By Guest Blogger Kristen Bagwell

“Seventeen.” That is the first thought I had yesterday when an old, dear friend called to tell me she is expecting a baby in June. “I’m so happy for you!” I exclaimed, yet in my head, I was thinking “seventeen.” You see, she is the seventeenth person who has had a successful pregnancy since I had a miscarriage last August. Seventeen! It’s like a joke. It was especially ironic since I’d just been to the doctor that morning to discuss my fertility options. Deep breath…

To be honest, I keep wondering why it is still bothering me so much. I do believe God has a plan, and I do believe things happened the way they did for a reason. I can’t decide whether I am just a schmuck or whether human nature just makes us want what we can’t have, but it stings a little to keep hearing friends share their good news and wonder if and when mine will come again.

I should back up and say that in general, I feel very lucky…I have a gorgeous, smart, precocious three-year-old and a lovely husband, a good job, great friends…more than many people enjoy in this life. That makes me feel even worse for feeling bad.  I think part of the problem is that I am spoiled – I am used to getting things I want, or knowing how to get them. That makes this whole “secondary infertility” thing just a big kick in the head. Between feeling like there is something wrong with me, and the uncertainty about what will or won’t work (and when it will or won’t work), it’s a bit much to handle.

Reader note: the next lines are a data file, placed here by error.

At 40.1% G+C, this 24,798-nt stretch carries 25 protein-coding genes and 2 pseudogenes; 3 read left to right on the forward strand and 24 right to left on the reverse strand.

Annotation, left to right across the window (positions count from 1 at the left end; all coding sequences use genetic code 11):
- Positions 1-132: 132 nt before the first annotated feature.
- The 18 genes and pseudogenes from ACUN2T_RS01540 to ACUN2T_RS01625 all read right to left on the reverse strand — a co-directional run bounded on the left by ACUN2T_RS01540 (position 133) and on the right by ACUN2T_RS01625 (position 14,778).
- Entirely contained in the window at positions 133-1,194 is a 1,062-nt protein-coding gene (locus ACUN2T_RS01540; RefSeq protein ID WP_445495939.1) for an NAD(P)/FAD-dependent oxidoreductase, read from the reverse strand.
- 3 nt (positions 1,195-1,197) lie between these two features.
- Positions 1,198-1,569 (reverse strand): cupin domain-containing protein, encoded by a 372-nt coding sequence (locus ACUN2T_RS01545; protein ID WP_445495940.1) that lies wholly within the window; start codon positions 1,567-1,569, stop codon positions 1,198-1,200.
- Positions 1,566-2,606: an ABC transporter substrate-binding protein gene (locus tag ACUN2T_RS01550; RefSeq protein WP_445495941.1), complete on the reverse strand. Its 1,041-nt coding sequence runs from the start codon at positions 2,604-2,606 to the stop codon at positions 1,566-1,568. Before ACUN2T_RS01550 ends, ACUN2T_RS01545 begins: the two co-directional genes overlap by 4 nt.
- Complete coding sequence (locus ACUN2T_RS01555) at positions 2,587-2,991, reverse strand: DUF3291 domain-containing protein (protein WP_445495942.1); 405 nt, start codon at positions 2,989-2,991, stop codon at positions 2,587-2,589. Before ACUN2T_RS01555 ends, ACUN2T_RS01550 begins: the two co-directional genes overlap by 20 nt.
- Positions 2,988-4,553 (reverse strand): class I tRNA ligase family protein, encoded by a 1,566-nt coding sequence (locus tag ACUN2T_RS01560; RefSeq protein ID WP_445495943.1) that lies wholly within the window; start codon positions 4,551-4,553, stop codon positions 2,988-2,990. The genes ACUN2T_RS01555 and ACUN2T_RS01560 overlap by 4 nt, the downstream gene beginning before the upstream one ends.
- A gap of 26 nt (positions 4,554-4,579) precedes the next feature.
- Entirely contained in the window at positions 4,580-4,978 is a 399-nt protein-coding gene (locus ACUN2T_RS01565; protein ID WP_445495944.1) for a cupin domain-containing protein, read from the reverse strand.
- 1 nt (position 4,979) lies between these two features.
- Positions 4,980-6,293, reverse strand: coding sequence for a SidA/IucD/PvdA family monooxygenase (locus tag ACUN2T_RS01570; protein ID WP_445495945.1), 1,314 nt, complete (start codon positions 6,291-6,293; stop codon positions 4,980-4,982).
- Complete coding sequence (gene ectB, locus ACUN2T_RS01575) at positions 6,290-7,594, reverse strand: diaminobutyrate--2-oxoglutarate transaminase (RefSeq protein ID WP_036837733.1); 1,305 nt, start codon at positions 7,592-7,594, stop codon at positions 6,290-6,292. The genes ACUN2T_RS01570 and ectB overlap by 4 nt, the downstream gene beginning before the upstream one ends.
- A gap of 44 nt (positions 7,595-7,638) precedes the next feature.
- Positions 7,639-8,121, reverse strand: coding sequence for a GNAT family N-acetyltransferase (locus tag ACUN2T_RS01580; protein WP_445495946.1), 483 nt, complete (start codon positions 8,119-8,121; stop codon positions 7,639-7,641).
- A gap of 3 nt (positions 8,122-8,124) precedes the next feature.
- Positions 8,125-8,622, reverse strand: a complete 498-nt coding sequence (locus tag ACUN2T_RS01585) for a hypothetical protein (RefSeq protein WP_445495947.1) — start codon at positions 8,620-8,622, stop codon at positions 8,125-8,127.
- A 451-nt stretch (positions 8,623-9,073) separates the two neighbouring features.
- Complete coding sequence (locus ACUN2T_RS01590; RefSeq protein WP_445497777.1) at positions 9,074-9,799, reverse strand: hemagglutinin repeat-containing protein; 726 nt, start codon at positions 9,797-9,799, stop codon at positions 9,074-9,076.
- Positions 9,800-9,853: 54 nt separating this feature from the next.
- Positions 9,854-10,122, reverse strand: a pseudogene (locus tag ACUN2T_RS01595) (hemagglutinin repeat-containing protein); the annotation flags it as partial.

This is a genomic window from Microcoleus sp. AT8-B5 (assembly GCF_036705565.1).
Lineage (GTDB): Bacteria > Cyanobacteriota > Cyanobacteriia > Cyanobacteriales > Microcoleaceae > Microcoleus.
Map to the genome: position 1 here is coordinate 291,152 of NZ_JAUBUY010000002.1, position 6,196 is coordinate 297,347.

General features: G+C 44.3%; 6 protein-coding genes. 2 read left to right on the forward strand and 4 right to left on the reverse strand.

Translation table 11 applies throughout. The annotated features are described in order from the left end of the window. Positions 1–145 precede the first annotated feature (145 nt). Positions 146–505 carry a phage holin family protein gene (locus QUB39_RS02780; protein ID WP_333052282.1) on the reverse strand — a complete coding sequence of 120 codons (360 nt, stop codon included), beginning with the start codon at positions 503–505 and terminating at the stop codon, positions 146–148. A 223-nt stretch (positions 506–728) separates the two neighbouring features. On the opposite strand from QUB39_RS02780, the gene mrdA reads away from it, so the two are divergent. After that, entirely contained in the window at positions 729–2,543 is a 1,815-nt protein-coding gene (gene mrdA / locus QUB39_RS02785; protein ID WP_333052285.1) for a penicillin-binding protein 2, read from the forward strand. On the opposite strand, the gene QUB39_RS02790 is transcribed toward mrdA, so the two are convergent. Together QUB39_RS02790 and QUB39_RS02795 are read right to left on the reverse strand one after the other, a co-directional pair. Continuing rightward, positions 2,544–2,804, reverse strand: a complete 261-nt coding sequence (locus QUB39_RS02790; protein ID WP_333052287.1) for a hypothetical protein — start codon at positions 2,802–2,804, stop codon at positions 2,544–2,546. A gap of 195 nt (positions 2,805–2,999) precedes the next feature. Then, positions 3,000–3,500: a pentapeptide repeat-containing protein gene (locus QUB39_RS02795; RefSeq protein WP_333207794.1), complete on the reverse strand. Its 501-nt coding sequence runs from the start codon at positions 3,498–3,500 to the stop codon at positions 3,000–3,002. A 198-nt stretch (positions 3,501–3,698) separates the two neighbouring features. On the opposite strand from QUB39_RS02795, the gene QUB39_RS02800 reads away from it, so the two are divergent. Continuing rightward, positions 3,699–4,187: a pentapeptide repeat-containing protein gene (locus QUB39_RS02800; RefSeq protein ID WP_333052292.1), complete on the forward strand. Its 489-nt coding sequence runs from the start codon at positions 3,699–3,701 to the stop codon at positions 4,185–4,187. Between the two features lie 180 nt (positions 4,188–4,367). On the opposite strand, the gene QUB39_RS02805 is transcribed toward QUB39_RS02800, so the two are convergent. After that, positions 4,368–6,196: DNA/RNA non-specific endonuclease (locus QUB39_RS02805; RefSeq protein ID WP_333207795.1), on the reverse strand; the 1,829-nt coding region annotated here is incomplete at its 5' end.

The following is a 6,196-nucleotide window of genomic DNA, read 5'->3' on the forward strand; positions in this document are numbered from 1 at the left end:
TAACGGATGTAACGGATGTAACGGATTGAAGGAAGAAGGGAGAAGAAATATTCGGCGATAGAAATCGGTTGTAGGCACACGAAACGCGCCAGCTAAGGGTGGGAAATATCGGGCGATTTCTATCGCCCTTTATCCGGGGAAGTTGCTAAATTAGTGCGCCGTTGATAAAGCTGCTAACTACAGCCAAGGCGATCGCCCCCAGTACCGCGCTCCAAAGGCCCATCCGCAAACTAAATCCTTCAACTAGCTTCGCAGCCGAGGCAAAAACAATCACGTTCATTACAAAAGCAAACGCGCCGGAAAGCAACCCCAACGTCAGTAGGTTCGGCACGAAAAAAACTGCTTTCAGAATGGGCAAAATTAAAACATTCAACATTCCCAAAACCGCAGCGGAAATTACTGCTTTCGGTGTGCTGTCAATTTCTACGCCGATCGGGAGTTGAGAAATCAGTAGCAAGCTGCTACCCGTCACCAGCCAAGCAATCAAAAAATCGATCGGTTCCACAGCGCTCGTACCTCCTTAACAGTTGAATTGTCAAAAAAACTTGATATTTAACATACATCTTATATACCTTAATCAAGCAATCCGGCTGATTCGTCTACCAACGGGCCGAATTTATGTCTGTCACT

On the flip side – I felt so bad when I was 28 weeks pregnant and a friend told me she’d had a miscarriage. All I could think to say was “I’m so sorry you had to go through that,” mainly because I was. I remember thinking her story was especially horrible because she’d heard the heartbeat already and was so excited and full of hope. Having been through it myself, I cannot imagine a better or worse in this situation. Miscarriage is just mean. It sucks no matter what, and I honestly can’t say what I am supposed to have learned from it, other than to keep your chin up and work hard to make your dreams come true. I guess that is a good rule of thumb in general…maybe I needed to hear it again.

One other thing – if you know someone who goes through this situation, the best thing to say is simply “I’m so sorry.” These sincere words have meant the most to me. I am sure my friends and family wanted to help me feel better, but “your time will come,” “it’s for the best,” and “well, you know that is nature’s way of taking care of unhealthy babies” just made me feel worse. I hope you don’t have to use that advice, although I have been shocked to learn how many people have been through this situation….just realizing that I was not alone made me feel a bit better because I knew someone understood what I was feeling.

So with all of that said, and my official diagnosis in hand, maybe it’s time to put the past behind me. Tomorrow is a new day, and a new adventure… this will be a little different than “babymaking 101” but in the end, I hope it’s just as much fun.

I want to thank Kristen for this open and honest post.  I think there are many moms out there who can relate all too well.  We are keeping you in our thoughts, Kristen, and wish your family nothing but the best!  … Rachel